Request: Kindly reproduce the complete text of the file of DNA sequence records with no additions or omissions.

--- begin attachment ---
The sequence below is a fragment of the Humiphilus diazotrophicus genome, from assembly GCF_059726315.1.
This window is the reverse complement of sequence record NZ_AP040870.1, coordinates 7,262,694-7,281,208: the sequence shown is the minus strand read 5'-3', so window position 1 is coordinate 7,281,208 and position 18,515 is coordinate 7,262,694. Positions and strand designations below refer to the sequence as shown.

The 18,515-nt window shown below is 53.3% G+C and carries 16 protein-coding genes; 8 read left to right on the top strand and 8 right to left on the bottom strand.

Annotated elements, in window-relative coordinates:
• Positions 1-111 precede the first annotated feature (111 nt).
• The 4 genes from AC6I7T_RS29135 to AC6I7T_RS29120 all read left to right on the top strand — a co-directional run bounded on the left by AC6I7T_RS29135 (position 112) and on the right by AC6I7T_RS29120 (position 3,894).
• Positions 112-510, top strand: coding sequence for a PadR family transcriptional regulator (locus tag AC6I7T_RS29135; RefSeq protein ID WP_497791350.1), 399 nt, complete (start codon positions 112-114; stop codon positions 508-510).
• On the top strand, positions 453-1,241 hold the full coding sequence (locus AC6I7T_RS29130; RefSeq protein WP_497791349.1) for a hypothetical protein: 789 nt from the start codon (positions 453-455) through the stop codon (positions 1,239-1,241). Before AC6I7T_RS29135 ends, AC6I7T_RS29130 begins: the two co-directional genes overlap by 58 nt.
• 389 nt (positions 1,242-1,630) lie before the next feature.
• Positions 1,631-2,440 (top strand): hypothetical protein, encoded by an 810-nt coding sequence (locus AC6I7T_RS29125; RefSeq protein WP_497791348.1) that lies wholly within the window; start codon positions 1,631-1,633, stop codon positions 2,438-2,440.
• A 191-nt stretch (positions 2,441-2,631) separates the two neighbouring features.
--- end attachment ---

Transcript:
The sequence below is a fragment of the Humiphilus diazotrophicus genome, from assembly GCF_059726315.1.
This window is the reverse complement of sequence record NZ_AP040870.1, coordinates 7,262,694-7,281,208: the sequence shown is the minus strand read 5'-3', so window position 1 is coordinate 7,281,208 and position 18,515 is coordinate 7,262,694. Positions and strand designations below refer to the sequence as shown.

The 18,515-nt window shown below is 53.3% G+C and carries 16 protein-coding genes; 8 read left to right on the top strand and 8 right to left on the bottom strand.

Annotated elements, in window-relative coordinates:
• Positions 1-111 precede the first annotated feature (111 nt).
• The 4 genes from AC6I7T_RS29135 to AC6I7T_RS29120 all read left to right on the top strand — a co-directional run bounded on the left by AC6I7T_RS29135 (position 112) and on the right by AC6I7T_RS29120 (position 3,894).
• Positions 112-510, top strand: coding sequence for a PadR family transcriptional regulator (locus tag AC6I7T_RS29135; RefSeq protein ID WP_497791350.1), 399 nt, complete (start codon positions 112-114; stop codon positions 508-510).
• On the top strand, positions 453-1,241 hold the full coding sequence (locus AC6I7T_RS29130; RefSeq protein WP_497791349.1) for a hypothetical protein: 789 nt from the start codon (positions 453-455) through the stop codon (positions 1,239-1,241). Before AC6I7T_RS29135 ends, AC6I7T_RS29130 begins: the two co-directional genes overlap by 58 nt.
• 389 nt (positions 1,242-1,630) lie before the next feature.
• Positions 1,631-2,440 (top strand): hypothetical protein, encoded by an 810-nt coding sequence (locus AC6I7T_RS29125; RefSeq protein WP_497791348.1) that lies wholly within the window; start codon positions 1,631-1,633, stop codon positions 2,438-2,440.
• A 191-nt stretch (positions 2,441-2,631) separates the two neighbouring features.